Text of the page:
Why the Senior Home Care Industry Needs You
The senior care industry is one of the fastest growing segments of the American economy, due in large part to the massive influx of baby boomers who are turning 65 years old. This Silver Tsunami, as it has been dubbed, means that by 2050, there will be 100 million Americans over age 65. This population shift will lead to an unprecedented number of older individuals looking for all types of personal care.
In addition to an aging population, people are living longer. While this gives them more opportunity to enjoy life, it also ultimately increases their need for in-home care services as they find they cannot complete everyday tasks.
Home care services provide a pathway for seniors to “age in place” with diginity and self-determination. The assistance they receive alleviates the burdens on family caregivers and helps them stay in their home as long as possible.
How big is the need?
Home care services are delivered to more than 7.5 million people every year, and of those receiving care, more than 68% are over age 65.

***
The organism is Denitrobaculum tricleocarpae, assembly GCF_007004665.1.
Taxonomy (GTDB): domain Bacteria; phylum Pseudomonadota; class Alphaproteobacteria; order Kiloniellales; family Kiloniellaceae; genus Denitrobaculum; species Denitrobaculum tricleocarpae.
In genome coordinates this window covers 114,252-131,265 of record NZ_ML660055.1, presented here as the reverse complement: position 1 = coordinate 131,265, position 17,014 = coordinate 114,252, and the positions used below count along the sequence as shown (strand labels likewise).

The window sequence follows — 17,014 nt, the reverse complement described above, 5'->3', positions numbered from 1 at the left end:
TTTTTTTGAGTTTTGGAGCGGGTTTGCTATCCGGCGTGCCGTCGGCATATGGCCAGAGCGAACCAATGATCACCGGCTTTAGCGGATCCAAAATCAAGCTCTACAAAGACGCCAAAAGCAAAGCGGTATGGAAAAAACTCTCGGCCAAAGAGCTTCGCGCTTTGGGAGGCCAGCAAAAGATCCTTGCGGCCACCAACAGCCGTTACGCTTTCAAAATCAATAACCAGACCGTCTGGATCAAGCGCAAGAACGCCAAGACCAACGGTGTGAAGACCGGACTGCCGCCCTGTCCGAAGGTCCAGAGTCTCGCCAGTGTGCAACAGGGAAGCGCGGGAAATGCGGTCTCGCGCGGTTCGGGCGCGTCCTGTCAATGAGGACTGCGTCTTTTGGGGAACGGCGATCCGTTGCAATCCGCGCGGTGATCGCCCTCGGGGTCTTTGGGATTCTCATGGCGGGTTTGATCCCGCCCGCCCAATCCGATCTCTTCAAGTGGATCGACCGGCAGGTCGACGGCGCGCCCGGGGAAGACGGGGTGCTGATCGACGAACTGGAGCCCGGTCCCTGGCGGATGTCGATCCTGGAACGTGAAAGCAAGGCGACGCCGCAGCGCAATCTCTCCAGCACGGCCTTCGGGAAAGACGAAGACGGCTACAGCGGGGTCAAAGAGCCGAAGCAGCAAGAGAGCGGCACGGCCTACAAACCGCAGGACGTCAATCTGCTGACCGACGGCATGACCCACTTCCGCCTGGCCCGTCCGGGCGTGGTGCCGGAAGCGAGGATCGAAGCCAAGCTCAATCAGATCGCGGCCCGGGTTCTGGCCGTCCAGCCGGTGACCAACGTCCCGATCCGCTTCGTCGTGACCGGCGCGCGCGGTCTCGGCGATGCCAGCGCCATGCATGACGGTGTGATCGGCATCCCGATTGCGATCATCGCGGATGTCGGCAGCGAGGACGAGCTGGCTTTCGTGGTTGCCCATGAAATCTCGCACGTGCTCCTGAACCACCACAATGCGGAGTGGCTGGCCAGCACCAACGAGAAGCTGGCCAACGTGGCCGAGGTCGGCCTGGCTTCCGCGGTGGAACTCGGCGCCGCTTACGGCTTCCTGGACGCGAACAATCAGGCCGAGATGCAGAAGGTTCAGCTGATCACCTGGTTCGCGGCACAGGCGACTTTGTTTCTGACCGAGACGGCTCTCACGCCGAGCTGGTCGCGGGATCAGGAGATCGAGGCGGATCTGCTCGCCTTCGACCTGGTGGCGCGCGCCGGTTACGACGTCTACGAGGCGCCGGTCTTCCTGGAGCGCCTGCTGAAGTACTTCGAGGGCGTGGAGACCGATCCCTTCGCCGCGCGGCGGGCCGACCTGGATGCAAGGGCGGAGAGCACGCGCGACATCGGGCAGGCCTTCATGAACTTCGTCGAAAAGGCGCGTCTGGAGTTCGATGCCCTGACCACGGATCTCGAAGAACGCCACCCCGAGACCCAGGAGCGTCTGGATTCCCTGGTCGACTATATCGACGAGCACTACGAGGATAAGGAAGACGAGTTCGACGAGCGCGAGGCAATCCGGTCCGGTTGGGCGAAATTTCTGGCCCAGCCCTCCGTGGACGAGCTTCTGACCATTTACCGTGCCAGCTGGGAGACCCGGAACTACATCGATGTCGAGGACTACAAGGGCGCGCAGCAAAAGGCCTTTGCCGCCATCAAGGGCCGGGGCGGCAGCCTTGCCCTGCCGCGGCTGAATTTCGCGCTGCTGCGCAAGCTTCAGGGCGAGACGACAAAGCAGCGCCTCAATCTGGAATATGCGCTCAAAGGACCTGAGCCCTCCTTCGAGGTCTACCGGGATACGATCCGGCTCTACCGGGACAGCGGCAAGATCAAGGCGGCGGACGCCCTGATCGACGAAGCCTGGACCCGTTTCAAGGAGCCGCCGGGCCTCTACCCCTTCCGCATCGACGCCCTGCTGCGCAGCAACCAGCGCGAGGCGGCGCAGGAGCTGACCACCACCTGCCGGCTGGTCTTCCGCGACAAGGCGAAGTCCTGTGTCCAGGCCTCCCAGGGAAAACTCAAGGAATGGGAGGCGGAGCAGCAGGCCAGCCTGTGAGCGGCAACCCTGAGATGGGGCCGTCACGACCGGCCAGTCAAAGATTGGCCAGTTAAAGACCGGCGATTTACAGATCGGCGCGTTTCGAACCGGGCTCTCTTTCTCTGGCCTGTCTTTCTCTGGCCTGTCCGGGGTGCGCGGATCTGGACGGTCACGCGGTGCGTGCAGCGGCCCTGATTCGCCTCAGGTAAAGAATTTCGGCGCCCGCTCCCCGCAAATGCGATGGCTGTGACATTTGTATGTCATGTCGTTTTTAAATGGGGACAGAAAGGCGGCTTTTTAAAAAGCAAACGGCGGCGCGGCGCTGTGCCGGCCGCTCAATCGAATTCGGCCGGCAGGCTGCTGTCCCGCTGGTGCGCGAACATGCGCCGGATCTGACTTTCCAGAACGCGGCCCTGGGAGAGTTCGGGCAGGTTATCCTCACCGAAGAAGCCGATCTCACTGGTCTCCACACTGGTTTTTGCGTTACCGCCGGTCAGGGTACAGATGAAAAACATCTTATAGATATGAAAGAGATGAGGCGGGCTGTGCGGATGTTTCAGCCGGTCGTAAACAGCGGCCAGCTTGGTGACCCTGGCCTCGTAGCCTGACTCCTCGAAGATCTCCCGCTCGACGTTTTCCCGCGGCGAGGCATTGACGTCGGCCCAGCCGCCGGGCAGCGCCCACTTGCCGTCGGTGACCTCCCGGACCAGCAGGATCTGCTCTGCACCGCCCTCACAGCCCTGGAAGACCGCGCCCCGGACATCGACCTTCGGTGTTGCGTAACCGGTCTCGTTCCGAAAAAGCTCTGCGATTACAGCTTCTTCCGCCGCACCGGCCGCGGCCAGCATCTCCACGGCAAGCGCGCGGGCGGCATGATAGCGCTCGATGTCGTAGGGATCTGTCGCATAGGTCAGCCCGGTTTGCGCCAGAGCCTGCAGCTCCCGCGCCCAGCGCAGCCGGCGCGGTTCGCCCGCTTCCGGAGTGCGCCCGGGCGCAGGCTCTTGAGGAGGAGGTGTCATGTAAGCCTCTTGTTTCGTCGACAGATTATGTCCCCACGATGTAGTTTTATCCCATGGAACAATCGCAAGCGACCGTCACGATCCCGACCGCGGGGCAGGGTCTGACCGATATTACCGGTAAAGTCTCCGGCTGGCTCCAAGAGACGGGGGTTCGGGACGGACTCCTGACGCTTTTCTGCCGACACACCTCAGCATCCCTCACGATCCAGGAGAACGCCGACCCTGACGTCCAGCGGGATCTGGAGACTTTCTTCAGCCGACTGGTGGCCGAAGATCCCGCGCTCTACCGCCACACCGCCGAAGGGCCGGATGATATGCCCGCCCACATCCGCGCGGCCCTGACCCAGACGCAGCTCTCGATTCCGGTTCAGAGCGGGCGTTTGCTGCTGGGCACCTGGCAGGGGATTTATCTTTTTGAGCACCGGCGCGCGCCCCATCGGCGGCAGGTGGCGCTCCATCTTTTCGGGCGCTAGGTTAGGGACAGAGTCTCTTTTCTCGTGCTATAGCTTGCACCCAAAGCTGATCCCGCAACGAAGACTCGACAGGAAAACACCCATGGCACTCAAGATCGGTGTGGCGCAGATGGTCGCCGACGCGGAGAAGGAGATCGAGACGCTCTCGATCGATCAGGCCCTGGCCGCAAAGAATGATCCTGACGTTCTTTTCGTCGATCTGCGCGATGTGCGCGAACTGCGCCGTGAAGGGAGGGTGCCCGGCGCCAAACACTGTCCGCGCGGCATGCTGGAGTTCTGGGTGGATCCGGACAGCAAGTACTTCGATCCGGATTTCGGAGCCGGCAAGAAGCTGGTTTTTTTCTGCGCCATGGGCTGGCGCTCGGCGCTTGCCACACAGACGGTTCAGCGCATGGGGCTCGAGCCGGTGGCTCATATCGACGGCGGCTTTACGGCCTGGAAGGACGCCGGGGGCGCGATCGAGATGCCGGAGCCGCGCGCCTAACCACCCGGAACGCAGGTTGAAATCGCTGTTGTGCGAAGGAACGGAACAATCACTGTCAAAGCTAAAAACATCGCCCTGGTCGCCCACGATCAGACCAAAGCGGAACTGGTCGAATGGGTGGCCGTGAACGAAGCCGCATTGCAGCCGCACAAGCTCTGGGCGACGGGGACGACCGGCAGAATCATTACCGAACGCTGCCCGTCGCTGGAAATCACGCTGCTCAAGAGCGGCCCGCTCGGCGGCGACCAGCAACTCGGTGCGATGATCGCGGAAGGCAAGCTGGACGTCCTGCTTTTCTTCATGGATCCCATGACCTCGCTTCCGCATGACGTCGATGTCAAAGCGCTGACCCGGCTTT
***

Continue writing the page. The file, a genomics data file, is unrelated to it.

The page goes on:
By 2050, it’s estimated that 27 million people will need some type of non-medical long-term care, more than double the need level in 2000.*
Of the older population with long-term care needs in the community, about 30% (1.5 million persons) have substantial long-term care needs (three or more “activities of daily living” limitations). Of these, about 25% are 85 and older and 70% report they are in fair to poor health.*
Why do people need home care?
87% of Americans ages 65+ want to stay in their present homes as they age.**
80% of elderly people receiving care assistance, including many with functional limitations, live in private homes in the community, not in institutions.*
Half of non-drivers over age 65 do not leave home most days, partly because of a lack of transportation options.**
Who’s caring for them?
5.8 to 7 million people (family, friends and neighbors) provide care to a person (65+) who needs assistance with everyday activities.*
43.5 million caregivers provide care for someone aged 50+ and 14.9 million care for someone who has Alzheimer’s or other dementia.*
Home care services accounted for more than 20% of Medicaid spending in 2007. However, the number of clients paying privately for in-home care services surpassed Medicare spending in 2010.*